There is no requirement for assessment at this level.

Level 4 19–25 Answers at this level must achieve three things:

First, there will be good sociological knowledge and understanding.

Second, the material used will be interpreted accurately and applied effectively to answering the question.

Third, there must also be some evidence of assessment.

Lower in the band, there will be a detailed and accurate understanding of both functionalist and Marxist models of society. The assessment will be explicit and detailed; it will also attempt to consider both the differences and similarities of each.

Higher in the band, answers may be distinguished by a sophisticated line of argument in response to the question or possibly by skill in contrasting each perspective with an evaluative approach.

There is likely to be a well formulated conclusion.

3 ‘Explain and assess competing sociological theories of the processes that shape social identity. [25]

Level 1 0–6 Answers at this level are likely to be based on a few common sense observations with little or no sociological backing.

Lower in the band there may be a few basic comments about socialisation in general.

Higher in the band this may be linked to functionalism, though without appropriate detail and development.

Level 2 7–12 Lower in the band there may be an account of just one sociological theory of socialisation, such as the functionalist theory, would fit the lower part of the band and can score no more than 9 marks.

Higher in the band there would need to be a descriptive account of one or more other theories of social identity (e.g. functionalist, interactionist, Marxist, postmodernist). At this level the presentation of positions is likely to be juxtaposed.

Level 3 13–18 Lower in the band answers may be confined to a basic account of different sociological perspectives (most likely functionalist and interactionist) on socialisation.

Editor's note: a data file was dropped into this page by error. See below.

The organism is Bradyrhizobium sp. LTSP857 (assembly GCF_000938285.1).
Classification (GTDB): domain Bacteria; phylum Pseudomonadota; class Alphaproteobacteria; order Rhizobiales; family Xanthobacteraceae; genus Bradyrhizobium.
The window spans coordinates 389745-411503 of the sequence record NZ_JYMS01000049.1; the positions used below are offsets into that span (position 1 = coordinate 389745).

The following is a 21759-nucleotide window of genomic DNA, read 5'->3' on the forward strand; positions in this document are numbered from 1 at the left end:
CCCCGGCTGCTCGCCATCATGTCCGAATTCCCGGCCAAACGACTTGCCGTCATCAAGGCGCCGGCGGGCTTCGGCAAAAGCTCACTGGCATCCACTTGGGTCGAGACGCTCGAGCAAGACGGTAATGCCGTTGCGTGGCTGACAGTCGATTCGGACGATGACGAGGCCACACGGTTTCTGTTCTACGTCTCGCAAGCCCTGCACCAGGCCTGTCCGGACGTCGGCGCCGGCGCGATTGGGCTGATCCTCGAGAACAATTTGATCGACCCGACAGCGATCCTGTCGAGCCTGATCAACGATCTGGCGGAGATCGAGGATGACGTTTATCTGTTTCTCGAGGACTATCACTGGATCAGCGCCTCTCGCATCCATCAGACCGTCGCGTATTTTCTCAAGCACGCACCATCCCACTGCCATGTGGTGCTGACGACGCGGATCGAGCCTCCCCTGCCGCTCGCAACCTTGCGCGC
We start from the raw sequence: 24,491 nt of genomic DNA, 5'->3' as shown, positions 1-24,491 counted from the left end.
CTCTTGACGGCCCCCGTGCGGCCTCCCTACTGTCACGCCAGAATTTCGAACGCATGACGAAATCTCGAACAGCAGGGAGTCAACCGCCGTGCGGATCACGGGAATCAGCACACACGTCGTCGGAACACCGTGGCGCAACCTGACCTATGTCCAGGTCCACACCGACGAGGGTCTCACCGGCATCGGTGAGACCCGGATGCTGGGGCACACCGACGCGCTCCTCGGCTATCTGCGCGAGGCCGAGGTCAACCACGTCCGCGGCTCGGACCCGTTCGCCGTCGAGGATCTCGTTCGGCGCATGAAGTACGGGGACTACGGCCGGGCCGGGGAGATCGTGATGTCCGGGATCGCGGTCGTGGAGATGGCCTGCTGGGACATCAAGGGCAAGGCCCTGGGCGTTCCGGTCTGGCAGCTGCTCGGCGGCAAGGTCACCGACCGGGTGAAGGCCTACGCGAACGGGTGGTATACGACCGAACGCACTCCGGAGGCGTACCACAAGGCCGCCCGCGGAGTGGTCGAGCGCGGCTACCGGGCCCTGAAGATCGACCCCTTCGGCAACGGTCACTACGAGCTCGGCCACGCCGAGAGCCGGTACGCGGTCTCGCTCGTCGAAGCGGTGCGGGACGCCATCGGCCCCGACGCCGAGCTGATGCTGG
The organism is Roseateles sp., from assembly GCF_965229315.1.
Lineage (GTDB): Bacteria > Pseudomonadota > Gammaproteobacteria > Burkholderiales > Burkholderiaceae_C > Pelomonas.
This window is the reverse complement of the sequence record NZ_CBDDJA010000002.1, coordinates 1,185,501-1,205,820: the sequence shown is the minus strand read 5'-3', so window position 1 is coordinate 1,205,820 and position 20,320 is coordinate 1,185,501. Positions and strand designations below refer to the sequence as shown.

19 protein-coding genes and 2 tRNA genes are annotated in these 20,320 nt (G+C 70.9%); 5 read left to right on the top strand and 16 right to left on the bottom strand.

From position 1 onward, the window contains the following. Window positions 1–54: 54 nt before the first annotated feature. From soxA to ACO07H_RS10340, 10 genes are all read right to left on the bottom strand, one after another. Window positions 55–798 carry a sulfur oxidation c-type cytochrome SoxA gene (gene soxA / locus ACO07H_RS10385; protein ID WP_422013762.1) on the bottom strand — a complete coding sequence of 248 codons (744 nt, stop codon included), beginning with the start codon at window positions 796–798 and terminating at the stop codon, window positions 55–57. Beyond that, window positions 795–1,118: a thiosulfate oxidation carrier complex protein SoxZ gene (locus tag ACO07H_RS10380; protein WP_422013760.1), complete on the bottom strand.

Higher in the band, a wider range of material on these themes will be covered and some answers may distinguish, for example, between different strands of interpretivism, or possibly an outline of postmodernist ideas.

There is no requirement for assessment at this level.

Level 4 19–25 Answers at this level must achieve three things:

First, there will be good sociological knowledge and understanding.

Second, the material used will be interpreted accurately and applied effectively to answering the question.

Third, there must also be some evidence of assessment.

At this level there will be a balanced and convincing account of different theories of socialisation, including those perspectives that emphasise the importance of viewing the individual as a creative social actor and those that follow a more deterministic line. These ideas will be fully explained, with a sustained level of analysis and assessment.

Lower in the band, the assessment may still rely mainly on juxtaposition of contrasting sociological theories; for example, structural versus action theories of human behaviour. To go higher in the band, there must also be a more direct and rounded analysis of the process, perhaps by highlighting that neither of the major sociological positions are as dogmatic as their opponents would have it. Postmodernist ideas might also be used to support (or possibly to refine) the overall tone of the interpretivist perspective on the development of social identity.

There is likely to be a well formulated conclusion.

Useful information (Hints)

Question 1(a)

Question 1(b)

Question 1(c)

Question 1(d)

Question 2

Question 3